NAIROBI • Kenyan media was awash with coverage of United States President Barack Obama's first visit to his father's homeland, with the President pictured waving on one front page with the headline "Kenya Here I Am".
Hours after he landed in Nairobi, on the first leg of a two-country Africa tour, large chunks of all the major newspapers and long stretches of television programming were devoted to coverage of Mr Obama's visit yesterday.
He is the first sitting American president to visit Kenya.
In the dark, crowds had gathered along the road from the airport to the city centre to cheer as the US presidential motorcade passed by on Friday. His Kenyan half-sister, Ms Auma Obama, accompanied him in his armoured limousine, nicknamed "The Beast".
The US leader was later joined for dinner by about three dozen relatives at his hotel which, according to the White House, was not on the official schedule.
Giving his first public address yesterday morning at the opening of the Global Entrepreneurship Summit in Nairobi, Mr Obama called on African leaders to embrace women and youth entrepreneurs as well as anti-corruption initiatives.
He also asked American investors to reward those efforts, as he announced more than US$1 billion (S$1.4 billion) in new private and US government commitments for start-ups.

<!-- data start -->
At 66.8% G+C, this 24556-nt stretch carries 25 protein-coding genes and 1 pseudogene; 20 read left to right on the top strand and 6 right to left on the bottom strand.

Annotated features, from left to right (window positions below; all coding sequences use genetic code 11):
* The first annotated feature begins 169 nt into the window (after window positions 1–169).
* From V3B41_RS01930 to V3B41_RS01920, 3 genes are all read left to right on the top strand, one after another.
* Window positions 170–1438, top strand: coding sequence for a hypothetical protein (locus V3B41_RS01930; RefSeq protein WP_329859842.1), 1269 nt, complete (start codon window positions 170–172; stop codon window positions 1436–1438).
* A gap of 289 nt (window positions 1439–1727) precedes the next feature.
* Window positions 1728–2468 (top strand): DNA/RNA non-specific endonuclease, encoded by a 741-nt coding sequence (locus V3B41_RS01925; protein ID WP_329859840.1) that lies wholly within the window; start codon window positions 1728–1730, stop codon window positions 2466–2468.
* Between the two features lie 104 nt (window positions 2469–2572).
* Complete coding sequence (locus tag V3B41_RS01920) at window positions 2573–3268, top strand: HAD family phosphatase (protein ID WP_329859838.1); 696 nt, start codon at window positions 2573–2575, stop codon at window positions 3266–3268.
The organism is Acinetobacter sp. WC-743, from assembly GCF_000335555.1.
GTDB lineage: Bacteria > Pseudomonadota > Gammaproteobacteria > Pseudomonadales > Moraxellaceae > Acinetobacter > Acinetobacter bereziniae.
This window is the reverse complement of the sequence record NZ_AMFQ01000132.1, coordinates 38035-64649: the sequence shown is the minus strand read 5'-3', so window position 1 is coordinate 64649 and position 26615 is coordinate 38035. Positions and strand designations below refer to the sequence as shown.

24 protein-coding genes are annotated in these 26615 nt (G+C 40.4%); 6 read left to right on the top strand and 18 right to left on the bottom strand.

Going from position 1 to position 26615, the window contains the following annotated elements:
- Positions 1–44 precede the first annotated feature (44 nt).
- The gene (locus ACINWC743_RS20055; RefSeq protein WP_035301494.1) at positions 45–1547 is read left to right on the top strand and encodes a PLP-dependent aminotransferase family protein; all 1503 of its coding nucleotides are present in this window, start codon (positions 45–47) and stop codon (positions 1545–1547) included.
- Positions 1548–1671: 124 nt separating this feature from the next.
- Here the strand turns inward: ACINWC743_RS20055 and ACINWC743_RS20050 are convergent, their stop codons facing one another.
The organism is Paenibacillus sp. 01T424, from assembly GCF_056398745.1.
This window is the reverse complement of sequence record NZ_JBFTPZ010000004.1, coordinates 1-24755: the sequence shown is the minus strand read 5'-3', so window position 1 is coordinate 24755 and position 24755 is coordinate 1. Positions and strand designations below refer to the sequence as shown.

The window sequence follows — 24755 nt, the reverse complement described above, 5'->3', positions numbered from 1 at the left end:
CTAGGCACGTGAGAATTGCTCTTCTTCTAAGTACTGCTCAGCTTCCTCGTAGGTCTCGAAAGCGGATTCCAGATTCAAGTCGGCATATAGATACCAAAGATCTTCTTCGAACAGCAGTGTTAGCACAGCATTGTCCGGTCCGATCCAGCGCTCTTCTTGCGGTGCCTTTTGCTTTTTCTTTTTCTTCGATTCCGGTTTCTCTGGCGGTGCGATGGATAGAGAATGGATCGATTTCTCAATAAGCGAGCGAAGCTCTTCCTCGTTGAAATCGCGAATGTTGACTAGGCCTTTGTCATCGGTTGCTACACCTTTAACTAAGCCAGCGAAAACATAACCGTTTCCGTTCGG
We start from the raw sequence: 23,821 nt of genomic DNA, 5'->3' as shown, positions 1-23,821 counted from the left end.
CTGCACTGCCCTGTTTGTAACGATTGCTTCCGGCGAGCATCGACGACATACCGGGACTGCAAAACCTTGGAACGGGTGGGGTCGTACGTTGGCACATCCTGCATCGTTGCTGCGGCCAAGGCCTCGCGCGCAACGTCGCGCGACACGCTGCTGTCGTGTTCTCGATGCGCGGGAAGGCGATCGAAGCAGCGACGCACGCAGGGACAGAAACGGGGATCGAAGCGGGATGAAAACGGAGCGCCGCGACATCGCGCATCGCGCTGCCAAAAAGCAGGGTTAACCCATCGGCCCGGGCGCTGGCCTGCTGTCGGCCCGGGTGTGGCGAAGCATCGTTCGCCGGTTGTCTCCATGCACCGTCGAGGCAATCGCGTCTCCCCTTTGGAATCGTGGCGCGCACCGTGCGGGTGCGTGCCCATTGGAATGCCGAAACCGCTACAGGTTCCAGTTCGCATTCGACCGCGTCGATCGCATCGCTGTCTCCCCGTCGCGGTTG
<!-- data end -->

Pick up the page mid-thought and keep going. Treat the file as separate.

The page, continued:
"I wanted to be here because Africa is on the move," Mr Obama told the conference, where he was greeted by applause when he began with the word "jambo", which is Swahili for "hello".
"This continent needs to be a future hub of global growth, not just African growth," he said.
Kenya is the largest economy in East Africa and a technology hub. However, it has been hit by a spate of attacks by Somali Islamist group Al-Shabaab.
Two years ago the Islamists' assault on the Westgate shopping mall in the heart of the capital left 67 dead, while in April they massacred 147 people in a northern Kenyan university. The mall reopened last week.
At a press conference before Mr Obama and his counterpart, Kenyan President Uhuru Kenyatta, held closed-door talks, the US leader said the two countries must work together more closely to combat the Al-Shabaab. This included increased intelligence sharing.
Although security was expected to top the agenda in the talks, Mr Obama is also keen to increase business ties with Africa, as China overtook the US as the continent's biggest trade partner in 2009.
"Africa is open for business," Mr Kenyatta said in his opening address, in which he welcomed the US President.
"It is the time for a new generation of Africans to promote inclusive prosperity."
Today, Mr Obama will meet members of Kenya's civil society, who have complained of growing restrictions in the country.
He last visited Kenya in 2006, when he was a junior US senator from Illinois.
AGENCE FRANCE-PRESSE, BLOOMBERG, REUTERS, NEW YORK TIMES